Must-see QP: The mission in Iraq, foregone conclusion

Your daily dose of political theatre

Adrian Wyld/CP

Adrian Wyld/CP

Maclean’s is your home for the daily political theatre that is Question Period. If you’ve never watched, check out our primer. Today, QP runs from 2:15 p.m. until just past 3. We livestream and liveblog all the action.

The must-see moment

The Syrian Observatory for Human Rights warned the world last month that western airstrikes in Iraq and Syria spurred recruitment in the ranks of Islamic State. The U.K.-based group claimed 6,000 new fighters signed up to fight the western offensive after just a single month of aerial bombardment. The Israeli daily, Haaretz, dutifully reported those numbers. This afternoon, NDP Leader Tom Mulcair opened his questioning of the Prime Minister by paraphrasing the Haaretz story into Hansard. Mulcair, whose party staunchly opposes direct combat, worried that Canadian airstrikes could be “disastrously counterproductive.” Unmoved, Stephen Harper said that IS was “growing like a cancer over the summer over an entire region” and Canada must “undertake steps to limit the military capacities of this organization.”

Unmoved themselves, Mulcair’s team and Liberals in the House continued to question what was, even as the government invited debate on a motion approving Canadian combat, an inevitable deployment. The Tories moved to cut short that debate earlier today, as CityNews and Rogers Radio parliamentary bureau chief Cormac Mac Sweeney reported this afternoon.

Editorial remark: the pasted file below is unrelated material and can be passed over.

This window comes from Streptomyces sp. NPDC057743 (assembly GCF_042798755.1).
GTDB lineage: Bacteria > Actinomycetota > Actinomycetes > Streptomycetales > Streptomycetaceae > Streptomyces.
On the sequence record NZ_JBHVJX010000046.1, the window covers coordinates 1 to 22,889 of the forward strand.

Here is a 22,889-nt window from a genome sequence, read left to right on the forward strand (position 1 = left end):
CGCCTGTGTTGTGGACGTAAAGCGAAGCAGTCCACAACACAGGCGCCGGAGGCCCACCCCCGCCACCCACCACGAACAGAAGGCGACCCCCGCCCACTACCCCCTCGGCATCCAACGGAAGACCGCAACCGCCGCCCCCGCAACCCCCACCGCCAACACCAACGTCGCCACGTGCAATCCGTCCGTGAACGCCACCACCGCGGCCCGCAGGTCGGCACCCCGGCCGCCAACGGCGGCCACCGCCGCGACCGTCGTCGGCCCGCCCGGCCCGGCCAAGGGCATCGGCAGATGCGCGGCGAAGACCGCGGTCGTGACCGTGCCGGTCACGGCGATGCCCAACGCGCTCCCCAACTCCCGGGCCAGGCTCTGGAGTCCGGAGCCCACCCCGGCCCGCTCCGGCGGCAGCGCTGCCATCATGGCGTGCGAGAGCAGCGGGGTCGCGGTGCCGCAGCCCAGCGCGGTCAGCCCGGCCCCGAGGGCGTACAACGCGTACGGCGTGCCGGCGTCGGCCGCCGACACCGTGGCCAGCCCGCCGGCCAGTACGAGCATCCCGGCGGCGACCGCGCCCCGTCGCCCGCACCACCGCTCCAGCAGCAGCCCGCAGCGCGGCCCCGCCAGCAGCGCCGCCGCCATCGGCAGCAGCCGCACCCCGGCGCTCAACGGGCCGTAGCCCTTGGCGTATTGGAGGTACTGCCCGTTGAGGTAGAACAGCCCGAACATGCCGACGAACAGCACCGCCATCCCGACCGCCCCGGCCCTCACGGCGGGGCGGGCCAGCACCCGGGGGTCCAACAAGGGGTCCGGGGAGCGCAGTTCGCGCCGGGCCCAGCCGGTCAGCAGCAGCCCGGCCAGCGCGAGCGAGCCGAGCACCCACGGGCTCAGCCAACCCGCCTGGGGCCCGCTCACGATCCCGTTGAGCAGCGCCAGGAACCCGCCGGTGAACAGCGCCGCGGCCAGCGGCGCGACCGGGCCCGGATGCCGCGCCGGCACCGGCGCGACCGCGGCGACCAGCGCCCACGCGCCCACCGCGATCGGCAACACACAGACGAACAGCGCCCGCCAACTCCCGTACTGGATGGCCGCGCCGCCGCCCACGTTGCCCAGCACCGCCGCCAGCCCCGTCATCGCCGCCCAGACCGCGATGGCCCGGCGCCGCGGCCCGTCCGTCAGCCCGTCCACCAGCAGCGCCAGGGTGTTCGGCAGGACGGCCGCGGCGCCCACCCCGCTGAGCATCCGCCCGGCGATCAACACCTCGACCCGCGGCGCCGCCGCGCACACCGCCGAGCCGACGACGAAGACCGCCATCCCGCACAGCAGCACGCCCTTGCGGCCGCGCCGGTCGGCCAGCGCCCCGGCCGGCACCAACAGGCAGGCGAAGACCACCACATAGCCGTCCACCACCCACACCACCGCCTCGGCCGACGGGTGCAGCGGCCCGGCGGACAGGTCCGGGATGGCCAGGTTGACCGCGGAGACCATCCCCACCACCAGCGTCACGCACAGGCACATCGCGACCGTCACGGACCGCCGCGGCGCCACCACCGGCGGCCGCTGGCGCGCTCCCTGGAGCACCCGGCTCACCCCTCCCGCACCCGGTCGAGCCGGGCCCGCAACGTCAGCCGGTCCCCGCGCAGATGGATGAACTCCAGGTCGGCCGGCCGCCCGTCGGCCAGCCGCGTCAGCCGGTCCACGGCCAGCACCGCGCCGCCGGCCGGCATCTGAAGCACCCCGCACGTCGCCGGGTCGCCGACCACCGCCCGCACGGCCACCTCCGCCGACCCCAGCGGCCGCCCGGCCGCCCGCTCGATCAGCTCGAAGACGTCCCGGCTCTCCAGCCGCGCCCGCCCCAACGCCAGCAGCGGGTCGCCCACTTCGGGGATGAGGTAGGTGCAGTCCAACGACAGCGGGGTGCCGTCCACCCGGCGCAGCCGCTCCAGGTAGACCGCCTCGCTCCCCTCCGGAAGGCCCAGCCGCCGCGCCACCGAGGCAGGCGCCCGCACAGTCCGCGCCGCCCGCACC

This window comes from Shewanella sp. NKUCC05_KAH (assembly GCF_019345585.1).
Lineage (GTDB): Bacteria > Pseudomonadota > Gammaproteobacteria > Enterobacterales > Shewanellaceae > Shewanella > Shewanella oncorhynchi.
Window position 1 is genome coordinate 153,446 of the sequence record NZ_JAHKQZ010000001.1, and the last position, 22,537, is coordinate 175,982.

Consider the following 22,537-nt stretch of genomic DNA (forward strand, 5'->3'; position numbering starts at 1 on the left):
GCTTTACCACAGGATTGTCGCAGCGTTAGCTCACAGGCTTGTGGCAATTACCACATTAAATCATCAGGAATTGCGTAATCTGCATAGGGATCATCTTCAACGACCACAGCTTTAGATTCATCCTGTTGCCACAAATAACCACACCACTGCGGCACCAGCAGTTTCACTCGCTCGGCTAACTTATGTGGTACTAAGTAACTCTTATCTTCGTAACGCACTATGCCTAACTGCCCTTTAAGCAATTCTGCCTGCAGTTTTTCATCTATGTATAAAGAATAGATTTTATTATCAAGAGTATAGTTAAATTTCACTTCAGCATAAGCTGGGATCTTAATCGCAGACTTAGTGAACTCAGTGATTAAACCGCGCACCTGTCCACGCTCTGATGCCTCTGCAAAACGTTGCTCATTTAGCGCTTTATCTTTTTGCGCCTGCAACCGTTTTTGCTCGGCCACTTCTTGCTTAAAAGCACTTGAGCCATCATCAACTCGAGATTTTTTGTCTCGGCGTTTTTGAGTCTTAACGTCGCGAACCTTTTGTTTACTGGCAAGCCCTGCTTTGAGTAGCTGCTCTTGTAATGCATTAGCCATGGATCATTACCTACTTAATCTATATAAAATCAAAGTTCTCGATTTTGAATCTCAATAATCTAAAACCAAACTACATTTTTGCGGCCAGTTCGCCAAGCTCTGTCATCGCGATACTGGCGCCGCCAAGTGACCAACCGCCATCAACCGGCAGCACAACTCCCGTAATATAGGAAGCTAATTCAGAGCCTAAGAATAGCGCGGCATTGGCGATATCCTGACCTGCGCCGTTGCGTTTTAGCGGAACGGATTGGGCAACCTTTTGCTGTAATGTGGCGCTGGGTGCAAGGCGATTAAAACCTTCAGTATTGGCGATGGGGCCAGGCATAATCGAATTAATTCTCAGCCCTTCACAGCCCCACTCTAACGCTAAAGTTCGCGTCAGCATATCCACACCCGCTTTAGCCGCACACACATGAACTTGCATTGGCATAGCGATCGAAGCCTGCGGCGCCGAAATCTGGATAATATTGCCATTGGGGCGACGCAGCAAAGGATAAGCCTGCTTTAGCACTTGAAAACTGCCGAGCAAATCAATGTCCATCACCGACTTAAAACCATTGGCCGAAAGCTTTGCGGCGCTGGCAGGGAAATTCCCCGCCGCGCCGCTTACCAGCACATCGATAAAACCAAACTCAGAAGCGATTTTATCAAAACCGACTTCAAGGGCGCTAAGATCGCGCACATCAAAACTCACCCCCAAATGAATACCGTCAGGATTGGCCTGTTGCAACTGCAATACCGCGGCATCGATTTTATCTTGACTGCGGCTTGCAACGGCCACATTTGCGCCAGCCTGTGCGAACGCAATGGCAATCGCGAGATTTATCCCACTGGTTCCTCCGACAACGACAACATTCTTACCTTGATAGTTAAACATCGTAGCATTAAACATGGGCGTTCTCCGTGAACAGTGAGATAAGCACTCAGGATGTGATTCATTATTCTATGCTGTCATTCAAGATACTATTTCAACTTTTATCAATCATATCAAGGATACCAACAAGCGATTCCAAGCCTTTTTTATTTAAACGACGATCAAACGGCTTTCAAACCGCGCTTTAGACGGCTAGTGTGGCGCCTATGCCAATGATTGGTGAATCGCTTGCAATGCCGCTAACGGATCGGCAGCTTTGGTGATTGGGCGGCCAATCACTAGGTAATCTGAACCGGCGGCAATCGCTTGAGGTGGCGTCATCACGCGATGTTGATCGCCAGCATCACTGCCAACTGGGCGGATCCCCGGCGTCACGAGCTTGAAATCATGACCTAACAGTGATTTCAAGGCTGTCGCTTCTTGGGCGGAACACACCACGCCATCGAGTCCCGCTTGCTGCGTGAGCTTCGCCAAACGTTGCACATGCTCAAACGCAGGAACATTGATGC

Now, as the House prepares to vote on the government motion, at least one MP struggled to make up his mind. Independent MP Brent Rathgeber may be the only parliamentarian who was ever unsure of himself on how to cast his vote. Rathgeber chronicled his indecision at length yesterday, and capped his blog post with an admission you’ll rarely see from a Canadian MP: “For the first time since I became an Independent Member of Parliament with a free vote, I am uncertain as to how I am going to use it. I am listening to the arguments and the many pro and cons but remain conflicted.”

Reasonable questions. A perfunctory debate. A foregone conclusion. And at least one MP who, with the power of one vote, considers his options.

The recap

The context

We were watching the House continue to debate Canada’s mission in Iraq. Liberals, who will vote against the government motion, will support the deployment as soon as Tories carry the day and the motion passes. “Once the decision is made by the government of Canada, and our men and women are out there, we have to be supportive,” said Marc Garneau, the lead Liberal MP on the file. Philippe Lagassé, a University of Ottawa-based defence watcher, pointed out that a switcheroo on combat missions in the Persian Gulf is not uncommon for Garneau’s team: see 1991. No matter Garneau’s intentions, he’ll be forced to defend himself. Conservatives are attacking Liberals. New Democrats are attacking Liberals. No doubt Liberals will spin their way into a two-pronged counterattack. What started as a thoughtful, pointed debate about a military deployment against a mutually reviled scourge in the Middle East is quickly giving way to just another Twitter proxy war fought between offices in the general vicinity of Parliament.